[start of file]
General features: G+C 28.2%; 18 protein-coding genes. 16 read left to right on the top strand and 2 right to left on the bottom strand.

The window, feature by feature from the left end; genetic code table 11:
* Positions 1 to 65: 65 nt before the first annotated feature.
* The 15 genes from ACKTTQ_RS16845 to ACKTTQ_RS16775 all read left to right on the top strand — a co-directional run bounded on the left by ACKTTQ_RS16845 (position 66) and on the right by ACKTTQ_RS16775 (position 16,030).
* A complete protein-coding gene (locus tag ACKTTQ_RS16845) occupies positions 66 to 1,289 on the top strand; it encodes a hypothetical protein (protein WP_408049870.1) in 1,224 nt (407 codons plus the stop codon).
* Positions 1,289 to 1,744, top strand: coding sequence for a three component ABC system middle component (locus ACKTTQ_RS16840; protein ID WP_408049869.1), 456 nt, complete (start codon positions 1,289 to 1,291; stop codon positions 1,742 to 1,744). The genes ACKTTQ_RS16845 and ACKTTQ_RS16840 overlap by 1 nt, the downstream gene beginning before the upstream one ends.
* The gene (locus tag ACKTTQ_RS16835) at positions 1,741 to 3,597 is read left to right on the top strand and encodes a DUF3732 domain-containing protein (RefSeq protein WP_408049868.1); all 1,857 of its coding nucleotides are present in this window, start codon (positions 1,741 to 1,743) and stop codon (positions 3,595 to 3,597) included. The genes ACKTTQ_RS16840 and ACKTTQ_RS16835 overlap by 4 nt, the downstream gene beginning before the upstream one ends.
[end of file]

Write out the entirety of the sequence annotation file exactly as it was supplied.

General features: G+C 28.2%; 18 protein-coding genes. 16 read left to right on the top strand and 2 right to left on the bottom strand.

The window, feature by feature from the left end; genetic code table 11:
* Positions 1 to 65: 65 nt before the first annotated feature.
* The 15 genes from ACKTTQ_RS16845 to ACKTTQ_RS16775 all read left to right on the top strand — a co-directional run bounded on the left by ACKTTQ_RS16845 (position 66) and on the right by ACKTTQ_RS16775 (position 16,030).
* A complete protein-coding gene (locus tag ACKTTQ_RS16845) occupies positions 66 to 1,289 on the top strand; it encodes a hypothetical protein (protein WP_408049870.1) in 1,224 nt (407 codons plus the stop codon).
* Positions 1,289 to 1,744, top strand: coding sequence for a three component ABC system middle component (locus ACKTTQ_RS16840; protein ID WP_408049869.1), 456 nt, complete (start codon positions 1,289 to 1,291; stop codon positions 1,742 to 1,744). The genes ACKTTQ_RS16845 and ACKTTQ_RS16840 overlap by 1 nt, the downstream gene beginning before the upstream one ends.
* The gene (locus tag ACKTTQ_RS16835) at positions 1,741 to 3,597 is read left to right on the top strand and encodes a DUF3732 domain-containing protein (RefSeq protein WP_408049868.1); all 1,857 of its coding nucleotides are present in this window, start codon (positions 1,741 to 1,743) and stop codon (positions 3,595 to 3,597) included. The genes ACKTTQ_RS16840 and ACKTTQ_RS16835 overlap by 4 nt, the downstream gene beginning before the upstream one ends.